Influence of Heavy Metals on Seed Germination and Seedling Growth of Wheat, Pea, and Tomato

Nijara Baruah, Subham C. Mondal, Muhammad Farooq, Nirmali Gogoi*

*Corresponding author for this work

Research output: Contribution to journalArticlepeer-review

68 Citations (Scopus)


Experiments were conducted under lead (Pb), cadmium (Cd), and copper (Cu) exposure to observe germination and seedling growth of wheat (Triticum aestivum L), pea (Pisum sativum), and tomato (Solanum lycopersicum L.). Metals were applied in five concentrations (20, 65, 110, 175, and 220 ppm) and Hoagland solution was used to feed the seedlings. Irrespective of the tested crop seeds, copper revealed maximum effect (51.2%) on germination followed by lead (47.5%) and cadmium (35.3%). Tomato seeds were most sensitive in germination stage followed by pea and wheat. In seedling stage, tomato also showed highest sensitivity to both Cd and Cu. However, pea seedlings showed higher tolerance to Pb and wheat seedlings had the highest tolerance to both Cu and Cd. Toxicity and tolerance of metals was found to vary with crops and growth stages. Higher transfer of metals (Pb, Cd, and Cu) in wheat seedling indicates higher risk of food chain contamination when grown in polluted soil. Higher mobility and uptake of Cd in tomato and wheat seedlings even under lower concentration of exposure needs further study.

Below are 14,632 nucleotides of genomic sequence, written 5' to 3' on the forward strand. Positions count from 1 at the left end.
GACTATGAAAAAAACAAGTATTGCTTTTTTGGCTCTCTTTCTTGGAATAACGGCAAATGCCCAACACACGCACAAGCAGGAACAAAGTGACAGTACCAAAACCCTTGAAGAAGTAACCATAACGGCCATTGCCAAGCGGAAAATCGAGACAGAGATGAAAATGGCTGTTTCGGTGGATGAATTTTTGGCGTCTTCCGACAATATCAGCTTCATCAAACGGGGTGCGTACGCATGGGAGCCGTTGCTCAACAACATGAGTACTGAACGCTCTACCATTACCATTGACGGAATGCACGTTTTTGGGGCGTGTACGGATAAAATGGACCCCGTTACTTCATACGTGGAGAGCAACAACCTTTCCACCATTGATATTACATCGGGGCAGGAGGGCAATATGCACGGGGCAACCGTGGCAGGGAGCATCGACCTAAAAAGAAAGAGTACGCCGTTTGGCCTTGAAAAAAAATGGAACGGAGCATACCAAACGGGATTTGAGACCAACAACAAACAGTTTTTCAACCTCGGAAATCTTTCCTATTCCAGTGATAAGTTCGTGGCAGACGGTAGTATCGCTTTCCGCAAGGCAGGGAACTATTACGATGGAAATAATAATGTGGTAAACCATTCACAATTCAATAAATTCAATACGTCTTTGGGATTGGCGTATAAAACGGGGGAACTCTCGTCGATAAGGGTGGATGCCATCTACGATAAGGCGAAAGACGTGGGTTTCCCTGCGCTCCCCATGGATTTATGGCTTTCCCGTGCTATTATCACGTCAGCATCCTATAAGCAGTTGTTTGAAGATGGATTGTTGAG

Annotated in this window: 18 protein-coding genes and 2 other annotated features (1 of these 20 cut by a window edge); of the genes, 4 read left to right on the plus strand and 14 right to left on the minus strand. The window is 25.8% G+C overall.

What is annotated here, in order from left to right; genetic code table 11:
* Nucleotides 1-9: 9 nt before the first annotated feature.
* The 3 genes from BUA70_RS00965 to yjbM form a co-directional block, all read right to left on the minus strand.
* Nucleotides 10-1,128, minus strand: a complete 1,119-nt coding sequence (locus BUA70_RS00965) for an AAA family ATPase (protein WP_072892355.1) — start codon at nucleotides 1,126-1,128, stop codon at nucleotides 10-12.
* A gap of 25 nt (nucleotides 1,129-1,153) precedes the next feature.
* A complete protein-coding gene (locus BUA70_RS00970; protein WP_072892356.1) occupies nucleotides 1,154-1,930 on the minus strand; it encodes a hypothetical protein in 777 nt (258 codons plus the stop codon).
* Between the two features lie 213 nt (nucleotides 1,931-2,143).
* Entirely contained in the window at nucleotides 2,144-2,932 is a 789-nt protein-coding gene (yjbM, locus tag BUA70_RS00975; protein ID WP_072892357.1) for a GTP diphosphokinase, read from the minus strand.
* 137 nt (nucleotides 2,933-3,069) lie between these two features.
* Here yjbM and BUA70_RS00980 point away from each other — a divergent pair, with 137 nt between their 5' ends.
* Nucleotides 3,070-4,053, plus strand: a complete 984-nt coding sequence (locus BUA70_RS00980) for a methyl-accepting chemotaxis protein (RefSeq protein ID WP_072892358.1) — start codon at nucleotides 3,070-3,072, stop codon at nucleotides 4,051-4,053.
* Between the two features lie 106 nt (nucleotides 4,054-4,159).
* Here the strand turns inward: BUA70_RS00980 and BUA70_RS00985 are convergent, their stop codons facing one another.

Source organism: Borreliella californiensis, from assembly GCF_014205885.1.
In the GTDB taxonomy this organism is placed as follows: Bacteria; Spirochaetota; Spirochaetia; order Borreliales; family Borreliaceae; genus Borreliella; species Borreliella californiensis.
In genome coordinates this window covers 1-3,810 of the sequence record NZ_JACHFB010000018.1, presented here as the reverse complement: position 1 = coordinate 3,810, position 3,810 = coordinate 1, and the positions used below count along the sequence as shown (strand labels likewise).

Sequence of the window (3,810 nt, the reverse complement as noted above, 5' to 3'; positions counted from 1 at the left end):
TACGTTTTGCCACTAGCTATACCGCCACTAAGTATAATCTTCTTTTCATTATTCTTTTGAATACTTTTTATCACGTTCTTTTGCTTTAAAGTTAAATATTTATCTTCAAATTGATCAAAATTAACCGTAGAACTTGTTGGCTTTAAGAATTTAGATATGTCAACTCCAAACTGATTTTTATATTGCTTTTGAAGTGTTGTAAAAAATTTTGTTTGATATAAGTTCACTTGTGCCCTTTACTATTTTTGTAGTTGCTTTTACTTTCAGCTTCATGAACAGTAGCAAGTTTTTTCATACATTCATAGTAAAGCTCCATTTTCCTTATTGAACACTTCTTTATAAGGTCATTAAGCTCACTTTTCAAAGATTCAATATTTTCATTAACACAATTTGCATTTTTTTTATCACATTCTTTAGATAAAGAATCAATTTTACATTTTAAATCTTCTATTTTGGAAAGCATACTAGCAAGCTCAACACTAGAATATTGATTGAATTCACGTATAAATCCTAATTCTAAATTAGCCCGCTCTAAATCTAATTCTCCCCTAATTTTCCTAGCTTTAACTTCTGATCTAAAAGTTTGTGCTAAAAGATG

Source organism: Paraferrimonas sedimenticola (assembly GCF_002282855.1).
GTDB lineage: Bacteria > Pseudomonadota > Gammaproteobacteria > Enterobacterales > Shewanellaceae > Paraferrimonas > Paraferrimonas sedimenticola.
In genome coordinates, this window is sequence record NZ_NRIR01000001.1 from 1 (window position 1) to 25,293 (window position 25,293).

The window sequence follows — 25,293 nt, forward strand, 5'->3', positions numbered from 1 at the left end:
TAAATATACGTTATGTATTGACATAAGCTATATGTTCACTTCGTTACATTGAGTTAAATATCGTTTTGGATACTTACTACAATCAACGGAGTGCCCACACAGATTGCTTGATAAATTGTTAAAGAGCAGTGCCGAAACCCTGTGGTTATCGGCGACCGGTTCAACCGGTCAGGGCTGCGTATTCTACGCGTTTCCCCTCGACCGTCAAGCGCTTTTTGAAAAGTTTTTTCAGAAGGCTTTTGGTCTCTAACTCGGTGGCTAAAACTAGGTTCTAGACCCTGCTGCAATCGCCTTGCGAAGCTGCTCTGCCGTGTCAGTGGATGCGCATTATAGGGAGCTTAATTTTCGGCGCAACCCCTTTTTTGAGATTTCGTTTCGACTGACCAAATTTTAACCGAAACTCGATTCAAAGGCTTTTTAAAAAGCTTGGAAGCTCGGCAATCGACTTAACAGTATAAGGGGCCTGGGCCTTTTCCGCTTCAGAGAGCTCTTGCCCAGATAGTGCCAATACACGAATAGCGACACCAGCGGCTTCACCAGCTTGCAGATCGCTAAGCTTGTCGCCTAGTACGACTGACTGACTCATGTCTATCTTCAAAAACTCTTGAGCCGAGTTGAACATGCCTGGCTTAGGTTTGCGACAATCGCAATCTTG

Original languageEnglish
Article number273
JournalWater, Air, and Soil Pollution
Issue number12
Publication statusPublished - Dec 1 2019


  • Bioaccumulation
  • Germination
  • Metal stress
  • Pea
  • Tomato
  • Wheat

ASJC Scopus subject areas

  • Environmental Engineering
  • Environmental Chemistry
  • Ecological Modelling
  • Water Science and Technology
  • Pollution


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